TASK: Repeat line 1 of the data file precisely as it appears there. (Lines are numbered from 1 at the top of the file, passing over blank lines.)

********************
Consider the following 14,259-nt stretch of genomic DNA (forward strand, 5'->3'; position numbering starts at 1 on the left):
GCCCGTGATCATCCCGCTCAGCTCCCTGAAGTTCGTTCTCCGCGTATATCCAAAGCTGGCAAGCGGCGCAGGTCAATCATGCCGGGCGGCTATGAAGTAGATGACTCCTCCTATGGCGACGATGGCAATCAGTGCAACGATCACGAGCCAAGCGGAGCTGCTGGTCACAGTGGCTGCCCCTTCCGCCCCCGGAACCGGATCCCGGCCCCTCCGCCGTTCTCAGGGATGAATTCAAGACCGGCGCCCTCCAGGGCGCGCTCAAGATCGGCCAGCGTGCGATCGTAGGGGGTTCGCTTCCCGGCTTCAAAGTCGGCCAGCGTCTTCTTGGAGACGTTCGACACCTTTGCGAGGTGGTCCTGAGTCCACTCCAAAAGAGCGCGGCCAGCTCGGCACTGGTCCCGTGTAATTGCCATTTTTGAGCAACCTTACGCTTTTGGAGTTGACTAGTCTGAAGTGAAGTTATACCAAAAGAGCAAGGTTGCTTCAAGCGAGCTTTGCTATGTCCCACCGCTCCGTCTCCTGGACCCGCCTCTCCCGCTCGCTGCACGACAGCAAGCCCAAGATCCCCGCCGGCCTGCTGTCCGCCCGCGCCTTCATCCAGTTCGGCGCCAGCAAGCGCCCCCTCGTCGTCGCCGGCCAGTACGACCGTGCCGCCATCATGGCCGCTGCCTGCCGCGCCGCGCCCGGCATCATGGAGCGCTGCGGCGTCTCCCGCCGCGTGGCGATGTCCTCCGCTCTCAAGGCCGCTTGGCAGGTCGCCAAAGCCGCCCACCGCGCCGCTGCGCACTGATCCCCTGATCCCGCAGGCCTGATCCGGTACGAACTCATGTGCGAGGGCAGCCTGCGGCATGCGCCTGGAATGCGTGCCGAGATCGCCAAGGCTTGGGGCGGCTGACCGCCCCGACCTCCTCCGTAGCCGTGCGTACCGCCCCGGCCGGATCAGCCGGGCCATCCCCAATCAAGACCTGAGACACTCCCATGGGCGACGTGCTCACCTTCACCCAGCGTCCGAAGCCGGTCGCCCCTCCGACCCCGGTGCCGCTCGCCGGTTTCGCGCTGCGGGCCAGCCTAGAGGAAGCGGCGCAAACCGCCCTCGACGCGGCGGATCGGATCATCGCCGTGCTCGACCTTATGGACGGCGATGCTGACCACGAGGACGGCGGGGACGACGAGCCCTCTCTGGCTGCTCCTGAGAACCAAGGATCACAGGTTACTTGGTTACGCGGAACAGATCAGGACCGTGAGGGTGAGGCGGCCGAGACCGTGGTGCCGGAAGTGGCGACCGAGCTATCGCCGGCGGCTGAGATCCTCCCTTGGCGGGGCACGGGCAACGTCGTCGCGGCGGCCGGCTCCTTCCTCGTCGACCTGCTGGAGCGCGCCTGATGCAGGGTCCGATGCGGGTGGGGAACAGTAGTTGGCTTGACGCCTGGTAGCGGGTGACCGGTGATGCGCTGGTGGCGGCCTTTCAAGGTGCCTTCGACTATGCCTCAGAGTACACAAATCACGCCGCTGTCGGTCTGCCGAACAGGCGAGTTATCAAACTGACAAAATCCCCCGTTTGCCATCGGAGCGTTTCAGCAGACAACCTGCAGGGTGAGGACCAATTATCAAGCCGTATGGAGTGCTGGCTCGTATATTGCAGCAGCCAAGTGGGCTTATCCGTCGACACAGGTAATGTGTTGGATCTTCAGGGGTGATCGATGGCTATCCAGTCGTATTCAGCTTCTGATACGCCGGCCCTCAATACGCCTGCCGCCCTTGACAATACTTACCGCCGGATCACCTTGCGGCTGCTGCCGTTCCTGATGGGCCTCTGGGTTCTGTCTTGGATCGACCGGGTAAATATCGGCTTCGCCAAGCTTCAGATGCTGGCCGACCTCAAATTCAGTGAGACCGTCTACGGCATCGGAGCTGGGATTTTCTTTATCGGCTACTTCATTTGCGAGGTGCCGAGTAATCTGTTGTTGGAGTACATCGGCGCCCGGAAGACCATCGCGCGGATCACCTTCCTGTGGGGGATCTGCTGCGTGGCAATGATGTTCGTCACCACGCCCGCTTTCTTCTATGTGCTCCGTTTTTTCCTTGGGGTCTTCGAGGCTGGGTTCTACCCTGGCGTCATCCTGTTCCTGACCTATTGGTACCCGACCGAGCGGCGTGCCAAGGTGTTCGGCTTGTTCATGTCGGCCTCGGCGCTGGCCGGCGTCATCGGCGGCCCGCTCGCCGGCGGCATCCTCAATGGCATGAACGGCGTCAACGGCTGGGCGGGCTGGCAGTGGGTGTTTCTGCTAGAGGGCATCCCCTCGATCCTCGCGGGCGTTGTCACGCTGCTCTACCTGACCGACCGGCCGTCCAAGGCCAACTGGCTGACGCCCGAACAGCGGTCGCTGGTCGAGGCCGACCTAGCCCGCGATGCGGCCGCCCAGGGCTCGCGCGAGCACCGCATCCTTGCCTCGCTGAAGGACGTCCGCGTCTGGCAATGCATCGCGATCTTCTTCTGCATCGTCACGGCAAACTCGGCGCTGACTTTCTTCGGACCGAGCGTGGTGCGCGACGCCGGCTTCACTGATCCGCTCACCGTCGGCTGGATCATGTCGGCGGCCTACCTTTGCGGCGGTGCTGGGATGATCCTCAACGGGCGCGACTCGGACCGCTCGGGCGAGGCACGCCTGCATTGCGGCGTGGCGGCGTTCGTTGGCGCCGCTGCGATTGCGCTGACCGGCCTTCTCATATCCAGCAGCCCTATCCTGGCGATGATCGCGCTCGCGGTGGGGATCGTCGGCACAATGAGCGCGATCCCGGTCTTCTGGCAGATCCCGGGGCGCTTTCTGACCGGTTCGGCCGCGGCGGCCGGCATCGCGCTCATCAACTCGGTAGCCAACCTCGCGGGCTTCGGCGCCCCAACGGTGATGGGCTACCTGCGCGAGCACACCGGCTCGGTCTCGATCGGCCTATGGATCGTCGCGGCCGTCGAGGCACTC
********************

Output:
Consider the following 14,259-nt stretch of genomic DNA (forward strand, 5'->3'; position numbering starts at 1 on the left):